Islamorada, FL, is one of the best summer destinations to catch Tarpon. They migrate up the coast of the Keys, hiding in deep and shallow waters. It’s a thrill reeling in one of these big fish. Nicknamed the Silver King, Tarpon can grow to be over 200 pounds!
1. Alligator Lake
There’s a reason alligators love hanging out in Alligator Lake; it’s full of tasty fish! Largemouth bass, bluegill, red-ear sunfish, and black crappies are some of the most popular fish species here. The beautiful lake is about 800 acres in size, and about two-thirds of the surface of the lake is within the city’s limits.
Since Alligator Lake is a Florida Fish Management Area, you’ll need a license to fish the North and South Lake basins and marshes. You can access the North Marsh on Mondays and Thursdays from sunrise until noon. The South Marsh is restricted Monday, Tuesday, and Thursday until noon.
2. Lake Parker
Are you on the hunt for largemouth bass? Then check out Lake Parker in Polk County, Florida. You’ll also be able to catch bluegill, catfish, and the occasional black crappies. The maximum depth is 10 ft.
There are three boat ramps on Lake Parker and multiple bank fishing areas available. When the waters are low, the canal can be difficult to navigate in a boat. Cattail and bulrush are the predominant vegetation, and they can get dense.
3. Orange Lake
Do you want to fish in deep waters? Then checking out Orange Lake is a wise choice. The shallow marsh areas are full of dense vegetation, making fishing impossible. But the deeper grasses and hydrilla are full of bluegill, redear sunfish, and largemouth bass. You’ll also enjoy the advantage of a fish attractor near the pier. Remember to cast towards the attractor without hitting any brush.
4. Lake Victor
Lake Victor opened to the public as a fishing spot in 1968, and it’s been growing in popularity. The space features 130 acres of artificial impoundment. There’s an average depth of 8 ft and a maximum depth of 23 ft. The deepest areas of Lake Victor are right along the dam and the old stream bed. Since there’s a lot of timber, the fish have plenty of great spots to hide. The lake supports a healthy population of largemouth bass, bluegill, channel catfish, and redear sunfish.
5. Lake Walk-In-Water
Visit a fishing spot with a national reputation for largemouth bass fishing. Lake Weohyakapka aka Lake Walk-In-Water is 7,528 acres in size. The lake holds some of the highest numbers for trophy-sized catches.
One of the most successful techniques anglers use involves drifting live shiners by offshore hydrilla. However, there are a lot of basses caught on artificials too. Top water lures seem to work particularly well at Lake-Walk-In-Water, and the fish are eager to bite. The fish activity is thanks to the perfect environment. There are plenty of mossbacks and artificial trees serving as fish attractors. The offshore structures are also the perfect place for fish to congregate and for anglers to make their move.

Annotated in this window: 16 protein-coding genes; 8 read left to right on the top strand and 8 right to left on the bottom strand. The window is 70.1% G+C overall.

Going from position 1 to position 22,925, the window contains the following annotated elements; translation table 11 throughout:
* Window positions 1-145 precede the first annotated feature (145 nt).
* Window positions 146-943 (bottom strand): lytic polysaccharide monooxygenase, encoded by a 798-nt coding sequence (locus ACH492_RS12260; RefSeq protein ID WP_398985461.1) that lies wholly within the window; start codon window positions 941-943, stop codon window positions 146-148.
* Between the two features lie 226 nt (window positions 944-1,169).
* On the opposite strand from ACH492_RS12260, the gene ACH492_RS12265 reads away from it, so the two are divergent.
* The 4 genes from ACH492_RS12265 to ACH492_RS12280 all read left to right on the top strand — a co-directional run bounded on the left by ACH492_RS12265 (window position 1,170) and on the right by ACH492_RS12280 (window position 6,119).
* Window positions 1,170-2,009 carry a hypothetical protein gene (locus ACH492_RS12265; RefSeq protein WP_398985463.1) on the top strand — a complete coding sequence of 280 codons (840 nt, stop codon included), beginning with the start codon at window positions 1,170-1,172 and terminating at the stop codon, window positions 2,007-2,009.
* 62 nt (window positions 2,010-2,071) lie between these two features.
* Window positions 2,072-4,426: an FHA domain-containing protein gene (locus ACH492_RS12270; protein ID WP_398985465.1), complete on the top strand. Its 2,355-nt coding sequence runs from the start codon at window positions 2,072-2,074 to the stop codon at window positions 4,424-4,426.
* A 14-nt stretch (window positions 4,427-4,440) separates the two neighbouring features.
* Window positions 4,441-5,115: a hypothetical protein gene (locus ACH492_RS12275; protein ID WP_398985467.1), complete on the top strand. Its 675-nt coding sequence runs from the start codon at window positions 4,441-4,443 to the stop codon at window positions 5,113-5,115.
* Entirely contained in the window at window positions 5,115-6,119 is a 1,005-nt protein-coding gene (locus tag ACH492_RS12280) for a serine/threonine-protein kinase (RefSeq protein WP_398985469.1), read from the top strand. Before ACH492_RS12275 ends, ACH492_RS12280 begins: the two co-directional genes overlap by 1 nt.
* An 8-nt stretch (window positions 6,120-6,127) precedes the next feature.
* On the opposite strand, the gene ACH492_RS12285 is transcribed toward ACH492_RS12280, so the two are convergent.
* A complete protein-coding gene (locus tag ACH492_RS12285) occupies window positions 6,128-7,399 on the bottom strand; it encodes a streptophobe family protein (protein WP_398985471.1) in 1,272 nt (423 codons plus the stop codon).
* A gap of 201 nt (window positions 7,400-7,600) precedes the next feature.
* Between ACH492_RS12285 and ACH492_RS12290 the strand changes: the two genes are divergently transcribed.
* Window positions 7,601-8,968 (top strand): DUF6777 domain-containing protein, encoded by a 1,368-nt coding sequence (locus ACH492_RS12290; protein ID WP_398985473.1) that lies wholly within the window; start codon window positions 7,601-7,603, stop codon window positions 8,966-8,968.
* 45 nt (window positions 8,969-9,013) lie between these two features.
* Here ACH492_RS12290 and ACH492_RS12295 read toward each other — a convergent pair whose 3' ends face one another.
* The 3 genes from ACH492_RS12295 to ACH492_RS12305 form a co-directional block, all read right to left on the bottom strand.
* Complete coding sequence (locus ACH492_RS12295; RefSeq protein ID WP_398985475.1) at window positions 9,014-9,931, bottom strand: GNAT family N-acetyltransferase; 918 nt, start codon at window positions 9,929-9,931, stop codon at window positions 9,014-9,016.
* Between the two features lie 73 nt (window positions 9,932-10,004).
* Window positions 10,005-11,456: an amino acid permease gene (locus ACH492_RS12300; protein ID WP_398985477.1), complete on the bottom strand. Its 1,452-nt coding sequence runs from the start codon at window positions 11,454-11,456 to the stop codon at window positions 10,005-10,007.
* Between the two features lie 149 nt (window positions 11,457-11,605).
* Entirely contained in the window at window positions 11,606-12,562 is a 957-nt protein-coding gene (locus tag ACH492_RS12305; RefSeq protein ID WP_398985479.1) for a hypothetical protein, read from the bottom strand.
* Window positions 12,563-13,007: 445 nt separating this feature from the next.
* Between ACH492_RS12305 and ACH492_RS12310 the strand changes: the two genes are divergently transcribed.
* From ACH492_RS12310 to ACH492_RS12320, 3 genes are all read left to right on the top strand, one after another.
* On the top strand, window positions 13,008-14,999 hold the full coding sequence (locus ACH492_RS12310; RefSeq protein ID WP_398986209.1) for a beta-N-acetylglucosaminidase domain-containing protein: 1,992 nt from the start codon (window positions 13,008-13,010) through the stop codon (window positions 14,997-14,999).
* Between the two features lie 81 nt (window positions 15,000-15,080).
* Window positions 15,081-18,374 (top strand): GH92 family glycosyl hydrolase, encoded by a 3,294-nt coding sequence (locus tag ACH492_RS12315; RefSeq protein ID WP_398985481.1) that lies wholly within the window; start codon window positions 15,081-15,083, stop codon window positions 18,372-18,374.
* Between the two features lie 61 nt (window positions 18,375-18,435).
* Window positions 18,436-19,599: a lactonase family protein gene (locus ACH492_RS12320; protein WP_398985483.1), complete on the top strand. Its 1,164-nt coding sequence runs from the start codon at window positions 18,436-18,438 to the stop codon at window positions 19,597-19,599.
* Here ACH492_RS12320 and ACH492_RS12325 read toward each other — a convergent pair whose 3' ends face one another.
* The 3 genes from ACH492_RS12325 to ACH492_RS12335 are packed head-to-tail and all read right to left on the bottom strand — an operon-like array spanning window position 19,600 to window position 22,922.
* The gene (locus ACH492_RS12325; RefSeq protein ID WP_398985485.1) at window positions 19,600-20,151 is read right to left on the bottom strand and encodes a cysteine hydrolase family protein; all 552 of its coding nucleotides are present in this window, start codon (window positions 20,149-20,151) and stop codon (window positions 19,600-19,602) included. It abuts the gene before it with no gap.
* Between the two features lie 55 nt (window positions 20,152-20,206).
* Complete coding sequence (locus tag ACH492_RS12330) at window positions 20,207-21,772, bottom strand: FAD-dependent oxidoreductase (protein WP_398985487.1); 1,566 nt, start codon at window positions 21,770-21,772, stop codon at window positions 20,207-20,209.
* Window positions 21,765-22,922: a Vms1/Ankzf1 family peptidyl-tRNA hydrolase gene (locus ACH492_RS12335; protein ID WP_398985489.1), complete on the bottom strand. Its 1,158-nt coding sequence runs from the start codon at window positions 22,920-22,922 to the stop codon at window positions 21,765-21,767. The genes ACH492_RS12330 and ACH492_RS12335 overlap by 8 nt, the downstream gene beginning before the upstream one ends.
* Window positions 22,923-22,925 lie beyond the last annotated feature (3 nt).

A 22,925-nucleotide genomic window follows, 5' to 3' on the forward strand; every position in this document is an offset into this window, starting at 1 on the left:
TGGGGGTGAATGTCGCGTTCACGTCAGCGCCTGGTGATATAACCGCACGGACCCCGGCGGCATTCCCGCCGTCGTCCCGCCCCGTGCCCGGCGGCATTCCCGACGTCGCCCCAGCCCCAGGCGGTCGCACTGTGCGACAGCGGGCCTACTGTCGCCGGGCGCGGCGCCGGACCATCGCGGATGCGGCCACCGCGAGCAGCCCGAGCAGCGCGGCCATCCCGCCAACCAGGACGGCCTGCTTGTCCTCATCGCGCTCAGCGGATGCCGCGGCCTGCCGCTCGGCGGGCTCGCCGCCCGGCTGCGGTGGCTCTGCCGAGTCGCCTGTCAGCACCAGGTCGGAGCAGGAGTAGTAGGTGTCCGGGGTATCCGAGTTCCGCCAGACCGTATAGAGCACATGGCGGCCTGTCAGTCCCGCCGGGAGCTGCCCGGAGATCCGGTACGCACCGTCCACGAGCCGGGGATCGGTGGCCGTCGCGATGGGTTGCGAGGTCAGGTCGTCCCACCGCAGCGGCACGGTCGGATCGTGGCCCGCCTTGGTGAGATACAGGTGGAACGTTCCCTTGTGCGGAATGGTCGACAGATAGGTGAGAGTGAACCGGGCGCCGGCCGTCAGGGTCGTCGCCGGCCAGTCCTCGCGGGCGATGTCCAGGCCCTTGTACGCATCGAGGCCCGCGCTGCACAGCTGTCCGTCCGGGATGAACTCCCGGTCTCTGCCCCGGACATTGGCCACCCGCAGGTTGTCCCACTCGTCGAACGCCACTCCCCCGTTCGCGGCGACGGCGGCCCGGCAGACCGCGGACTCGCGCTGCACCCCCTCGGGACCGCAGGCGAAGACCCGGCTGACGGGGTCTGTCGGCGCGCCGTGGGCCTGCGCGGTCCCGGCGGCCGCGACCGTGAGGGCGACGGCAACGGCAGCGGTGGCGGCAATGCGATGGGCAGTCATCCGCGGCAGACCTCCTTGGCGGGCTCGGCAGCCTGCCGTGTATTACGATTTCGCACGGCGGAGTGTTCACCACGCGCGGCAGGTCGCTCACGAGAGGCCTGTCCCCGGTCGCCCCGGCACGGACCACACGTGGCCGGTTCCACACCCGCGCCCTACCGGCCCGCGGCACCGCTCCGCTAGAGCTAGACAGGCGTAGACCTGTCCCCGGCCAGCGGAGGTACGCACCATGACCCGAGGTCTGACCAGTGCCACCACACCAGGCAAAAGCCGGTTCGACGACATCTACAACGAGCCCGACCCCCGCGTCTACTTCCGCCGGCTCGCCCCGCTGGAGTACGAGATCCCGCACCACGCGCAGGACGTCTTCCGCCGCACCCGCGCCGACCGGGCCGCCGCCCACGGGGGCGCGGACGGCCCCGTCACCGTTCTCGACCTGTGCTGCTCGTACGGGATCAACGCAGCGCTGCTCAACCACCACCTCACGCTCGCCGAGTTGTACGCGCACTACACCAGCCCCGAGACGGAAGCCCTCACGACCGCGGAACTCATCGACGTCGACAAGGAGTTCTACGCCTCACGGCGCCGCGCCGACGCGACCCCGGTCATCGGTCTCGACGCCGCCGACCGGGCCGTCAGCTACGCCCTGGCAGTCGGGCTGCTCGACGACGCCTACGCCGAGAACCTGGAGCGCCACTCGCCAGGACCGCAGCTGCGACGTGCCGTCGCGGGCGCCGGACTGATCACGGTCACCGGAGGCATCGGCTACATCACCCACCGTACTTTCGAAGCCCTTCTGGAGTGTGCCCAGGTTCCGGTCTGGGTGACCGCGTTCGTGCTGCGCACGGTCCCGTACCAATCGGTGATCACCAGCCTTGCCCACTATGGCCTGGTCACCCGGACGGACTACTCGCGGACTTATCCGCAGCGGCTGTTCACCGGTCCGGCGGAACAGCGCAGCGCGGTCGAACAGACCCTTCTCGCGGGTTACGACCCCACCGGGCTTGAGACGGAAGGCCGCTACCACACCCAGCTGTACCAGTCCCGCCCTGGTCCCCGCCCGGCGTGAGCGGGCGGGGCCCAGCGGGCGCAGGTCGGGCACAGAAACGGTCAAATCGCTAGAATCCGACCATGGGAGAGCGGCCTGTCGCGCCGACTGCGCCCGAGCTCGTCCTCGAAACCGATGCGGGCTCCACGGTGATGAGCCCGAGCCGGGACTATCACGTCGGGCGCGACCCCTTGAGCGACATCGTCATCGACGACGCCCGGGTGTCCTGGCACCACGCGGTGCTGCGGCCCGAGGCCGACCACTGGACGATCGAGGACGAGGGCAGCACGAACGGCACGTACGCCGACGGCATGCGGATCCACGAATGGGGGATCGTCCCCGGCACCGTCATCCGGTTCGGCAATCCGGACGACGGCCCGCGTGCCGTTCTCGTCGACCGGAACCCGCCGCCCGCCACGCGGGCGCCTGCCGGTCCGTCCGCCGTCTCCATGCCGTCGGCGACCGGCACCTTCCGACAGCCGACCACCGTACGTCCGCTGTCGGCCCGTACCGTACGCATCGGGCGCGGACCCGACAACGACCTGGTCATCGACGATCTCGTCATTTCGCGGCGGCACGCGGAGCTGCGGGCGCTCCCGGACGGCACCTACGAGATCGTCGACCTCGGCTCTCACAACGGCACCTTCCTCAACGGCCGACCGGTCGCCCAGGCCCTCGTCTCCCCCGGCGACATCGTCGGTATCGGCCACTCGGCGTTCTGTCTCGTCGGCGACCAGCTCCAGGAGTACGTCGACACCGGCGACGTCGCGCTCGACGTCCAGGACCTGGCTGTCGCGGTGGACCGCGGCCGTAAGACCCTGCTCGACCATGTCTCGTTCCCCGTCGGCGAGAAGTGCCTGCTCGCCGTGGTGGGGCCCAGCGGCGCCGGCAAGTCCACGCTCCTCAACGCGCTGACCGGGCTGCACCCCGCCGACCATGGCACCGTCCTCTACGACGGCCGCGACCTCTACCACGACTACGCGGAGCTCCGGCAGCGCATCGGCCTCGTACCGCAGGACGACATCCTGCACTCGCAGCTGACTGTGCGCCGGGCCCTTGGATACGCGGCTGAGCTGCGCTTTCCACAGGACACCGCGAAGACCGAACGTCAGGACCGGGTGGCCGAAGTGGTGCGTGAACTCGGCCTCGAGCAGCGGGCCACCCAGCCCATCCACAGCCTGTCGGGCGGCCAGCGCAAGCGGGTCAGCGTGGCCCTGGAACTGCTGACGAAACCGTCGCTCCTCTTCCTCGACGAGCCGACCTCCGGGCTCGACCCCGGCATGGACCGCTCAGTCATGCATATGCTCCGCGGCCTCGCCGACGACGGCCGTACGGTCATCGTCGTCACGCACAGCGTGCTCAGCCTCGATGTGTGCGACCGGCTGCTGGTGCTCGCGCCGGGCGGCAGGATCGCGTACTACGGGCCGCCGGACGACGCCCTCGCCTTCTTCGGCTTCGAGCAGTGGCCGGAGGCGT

6. Clearwater Beach
Cast your line into the Gulf of Mexico off Clearwater Beach. Some of the best shore fishing areas are along the beach’s Northside. You’ll find it quiet during the day, but especially quiet during the morning hours.
If you don’t have a fishing license, you can fish freely from Pier 60 or use a chartered fishing boat. Fishing on Pier 60 is available 7 days a week from 6:00 a.m. to 10:00 p.m. Some fish you can catch at Clearwater Beach include kingfish, tuna, mahi-mahi, and grouper.
7. Halifax River
Halifax River is another great saltwater fishing opportunity in Florida. Just north of Daytona Beach and entering Ormond Beach, you’ll find the Halifax River. There’s a lighted dock where you can pull in plenty of fish all day long. It’s also a local hotspot, so everything you need will be easy.
If you’re looking for a spot that’s more kid-friendly, check out Ames Park off the river. There you’ll find a 75 ft fishing pier where you can try your luck at catching flounder, black drum, trout, and more. The park is open from sunrise to sunset. Watching the sunset over the ocean after a long day of fishing is one of the most rewarding experiences around.
8. Mosquito Lagoon
Mosquito Lagoon is the redfish capital of the world. It’s abundant in redfish, as well as trout, tarpons, snook, and more! You can catch redfish and trout in Mosquito Lagoon all year long. Mangrove shorelines, deep basins, grassy flats, and scattered islands provide all sorts of hangout spots for fish.
During the summer months, sight fishing is limited because of the foggy water. However, it’s still possible to sight fish on the edges near the slightly deeper water. When visiting Mosquito Lagoon, you’ll have the best results fishing in the very early morning or late afternoon. Bring bug spray, too; this location is true to its name!
Late May to early November is the perfect time to fish in Destin, FL. You’ll be able to experience some of the best fishing opportunities in the world. Nicknamed the world’s luckiest fishing village, Destin sits right by the Gulf of Mexico. You’ll be able to take advantage of inshore and offshore fishing. Get ready to catch fish within yards of the gulf beaches. The waters are teeming with Spanish mackerel, giant tarpons, cobia, and other predatory species.
10. Suwannee River
Way down in the Suwannee River, there are over 60 species of fish. The way the Suwannee River discharges water makes it a great spot for sea trout. You’ll also find chain pickerel, Florida gar, mudfish, catfish, bullheads, and more. You’ll also be able to catch largemouth bass and Suwannee bass.
Did you want a trophy-sized fish? Suwannee River has sturgeons that reach 200 lb! However, you can’t keep them. If you’re on the hunt for tarpons, sea trout, or redfish, you’ll want to go to the southernmost part of the Suwannee River. The estuary is also a great spot for regular catches.
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